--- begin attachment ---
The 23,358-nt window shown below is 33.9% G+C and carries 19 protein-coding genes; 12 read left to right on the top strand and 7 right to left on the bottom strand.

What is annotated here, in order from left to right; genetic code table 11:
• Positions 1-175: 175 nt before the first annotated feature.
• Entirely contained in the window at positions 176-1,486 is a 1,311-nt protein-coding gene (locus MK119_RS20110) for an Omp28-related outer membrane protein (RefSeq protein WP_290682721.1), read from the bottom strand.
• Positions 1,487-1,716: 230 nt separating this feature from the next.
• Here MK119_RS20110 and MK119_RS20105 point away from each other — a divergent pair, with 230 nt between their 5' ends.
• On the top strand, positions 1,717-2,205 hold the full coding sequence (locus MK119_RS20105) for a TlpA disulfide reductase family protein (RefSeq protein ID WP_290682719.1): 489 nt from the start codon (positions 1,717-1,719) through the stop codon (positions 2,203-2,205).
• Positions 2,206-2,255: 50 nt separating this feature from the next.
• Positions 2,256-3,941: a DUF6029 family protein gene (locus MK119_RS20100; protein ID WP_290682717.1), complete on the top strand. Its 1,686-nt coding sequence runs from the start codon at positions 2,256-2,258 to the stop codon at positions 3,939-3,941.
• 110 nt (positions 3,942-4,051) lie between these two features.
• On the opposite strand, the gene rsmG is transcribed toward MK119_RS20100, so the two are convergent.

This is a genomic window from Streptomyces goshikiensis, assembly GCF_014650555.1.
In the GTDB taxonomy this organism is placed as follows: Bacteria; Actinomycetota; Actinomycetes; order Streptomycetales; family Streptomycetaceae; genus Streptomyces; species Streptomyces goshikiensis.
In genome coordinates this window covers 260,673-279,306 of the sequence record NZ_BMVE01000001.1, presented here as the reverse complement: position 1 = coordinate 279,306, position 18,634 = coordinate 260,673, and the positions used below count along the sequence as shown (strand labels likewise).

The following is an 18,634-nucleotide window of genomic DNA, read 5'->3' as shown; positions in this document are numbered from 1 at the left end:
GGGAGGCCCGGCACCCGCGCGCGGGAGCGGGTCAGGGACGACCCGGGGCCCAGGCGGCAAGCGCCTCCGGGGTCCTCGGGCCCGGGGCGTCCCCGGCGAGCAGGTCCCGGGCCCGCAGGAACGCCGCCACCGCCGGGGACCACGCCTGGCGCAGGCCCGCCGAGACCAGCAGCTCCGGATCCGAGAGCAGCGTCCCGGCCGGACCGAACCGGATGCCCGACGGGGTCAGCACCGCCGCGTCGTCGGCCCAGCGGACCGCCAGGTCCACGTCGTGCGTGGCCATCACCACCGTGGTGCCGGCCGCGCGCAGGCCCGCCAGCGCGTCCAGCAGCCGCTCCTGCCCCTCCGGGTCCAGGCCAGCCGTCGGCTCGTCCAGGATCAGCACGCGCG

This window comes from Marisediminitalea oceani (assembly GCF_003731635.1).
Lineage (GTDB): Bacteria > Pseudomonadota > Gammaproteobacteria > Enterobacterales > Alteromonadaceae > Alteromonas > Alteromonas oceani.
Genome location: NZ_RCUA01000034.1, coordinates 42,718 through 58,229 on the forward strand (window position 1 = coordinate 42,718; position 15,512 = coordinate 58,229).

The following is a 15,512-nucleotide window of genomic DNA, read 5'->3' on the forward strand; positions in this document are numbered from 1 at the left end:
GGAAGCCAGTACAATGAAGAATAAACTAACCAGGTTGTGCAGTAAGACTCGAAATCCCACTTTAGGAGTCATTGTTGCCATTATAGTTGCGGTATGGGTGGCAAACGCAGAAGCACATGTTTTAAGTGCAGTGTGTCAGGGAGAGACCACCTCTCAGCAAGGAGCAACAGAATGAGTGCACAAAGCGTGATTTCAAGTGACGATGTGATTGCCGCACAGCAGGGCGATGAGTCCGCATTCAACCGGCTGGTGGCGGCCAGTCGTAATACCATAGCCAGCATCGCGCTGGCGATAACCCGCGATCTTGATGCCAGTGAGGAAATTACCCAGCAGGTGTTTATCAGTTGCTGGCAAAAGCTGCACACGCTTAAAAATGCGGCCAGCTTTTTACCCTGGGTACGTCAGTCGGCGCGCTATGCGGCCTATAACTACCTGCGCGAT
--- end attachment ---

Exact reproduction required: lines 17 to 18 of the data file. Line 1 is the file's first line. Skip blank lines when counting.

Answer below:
This window comes from Marisediminitalea oceani (assembly GCF_003731635.1).
Lineage (GTDB): Bacteria > Pseudomonadota > Gammaproteobacteria > Enterobacterales > Alteromonadaceae > Alteromonas > Alteromonas oceani.